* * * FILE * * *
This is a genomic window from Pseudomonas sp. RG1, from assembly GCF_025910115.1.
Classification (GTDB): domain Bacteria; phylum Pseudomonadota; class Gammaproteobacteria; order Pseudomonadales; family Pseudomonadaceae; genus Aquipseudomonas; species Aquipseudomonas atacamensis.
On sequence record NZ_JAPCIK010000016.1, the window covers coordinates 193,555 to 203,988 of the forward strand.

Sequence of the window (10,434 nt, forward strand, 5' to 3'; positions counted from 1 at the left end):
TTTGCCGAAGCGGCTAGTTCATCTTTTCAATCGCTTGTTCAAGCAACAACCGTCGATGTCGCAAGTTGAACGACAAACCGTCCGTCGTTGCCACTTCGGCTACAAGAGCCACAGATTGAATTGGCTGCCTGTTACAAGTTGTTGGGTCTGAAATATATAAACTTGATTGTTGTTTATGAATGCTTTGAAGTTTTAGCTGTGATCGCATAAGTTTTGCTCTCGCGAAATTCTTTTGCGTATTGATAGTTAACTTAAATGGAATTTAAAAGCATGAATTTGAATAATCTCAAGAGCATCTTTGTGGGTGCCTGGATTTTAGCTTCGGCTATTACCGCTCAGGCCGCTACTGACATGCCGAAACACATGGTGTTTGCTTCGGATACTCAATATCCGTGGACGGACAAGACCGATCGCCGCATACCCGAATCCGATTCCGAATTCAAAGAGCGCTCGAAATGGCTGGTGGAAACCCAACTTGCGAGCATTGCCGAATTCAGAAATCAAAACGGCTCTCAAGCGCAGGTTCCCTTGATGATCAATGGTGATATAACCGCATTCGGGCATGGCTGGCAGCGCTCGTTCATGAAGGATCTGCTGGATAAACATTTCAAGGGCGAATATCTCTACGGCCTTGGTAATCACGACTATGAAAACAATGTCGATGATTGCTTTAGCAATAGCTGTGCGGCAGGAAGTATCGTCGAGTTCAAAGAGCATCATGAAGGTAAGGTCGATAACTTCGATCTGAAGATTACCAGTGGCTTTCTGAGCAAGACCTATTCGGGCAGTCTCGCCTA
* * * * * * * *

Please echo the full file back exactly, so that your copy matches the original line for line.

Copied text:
This is a genomic window from Pseudomonas sp. RG1, from assembly GCF_025910115.1.
Classification (GTDB): domain Bacteria; phylum Pseudomonadota; class Gammaproteobacteria; order Pseudomonadales; family Pseudomonadaceae; genus Aquipseudomonas; species Aquipseudomonas atacamensis.
On sequence record NZ_JAPCIK010000016.1, the window covers coordinates 193,555 to 203,988 of the forward strand.

Sequence of the window (10,434 nt, forward strand, 5' to 3'; positions counted from 1 at the left end):
TTTGCCGAAGCGGCTAGTTCATCTTTTCAATCGCTTGTTCAAGCAACAACCGTCGATGTCGCAAGTTGAACGACAAACCGTCCGTCGTTGCCACTTCGGCTACAAGAGCCACAGATTGAATTGGCTGCCTGTTACAAGTTGTTGGGTCTGAAATATATAAACTTGATTGTTGTTTATGAATGCTTTGAAGTTTTAGCTGTGATCGCATAAGTTTTGCTCTCGCGAAATTCTTTTGCGTATTGATAGTTAACTTAAATGGAATTTAAAAGCATGAATTTGAATAATCTCAAGAGCATCTTTGTGGGTGCCTGGATTTTAGCTTCGGCTATTACCGCTCAGGCCGCTACTGACATGCCGAAACACATGGTGTTTGCTTCGGATACTCAATATCCGTGGACGGACAAGACCGATCGCCGCATACCCGAATCCGATTCCGAATTCAAAGAGCGCTCGAAATGGCTGGTGGAAACCCAACTTGCGAGCATTGCCGAATTCAGAAATCAAAACGGCTCTCAAGCGCAGGTTCCCTTGATGATCAATGGTGATATAACCGCATTCGGGCATGGCTGGCAGCGCTCGTTCATGAAGGATCTGCTGGATAAACATTTCAAGGGCGAATATCTCTACGGCCTTGGTAATCACGACTATGAAAACAATGTCGATGATTGCTTTAGCAATAGCTGTGCGGCAGGAAGTATCGTCGAGTTCAAAGAGCATCATGAAGGTAAGGTCGATAACTTCGATCTGAAGATTACCAGTGGCTTTCTGAGCAAGACCTATTCGGGCAGTCTCGCCTA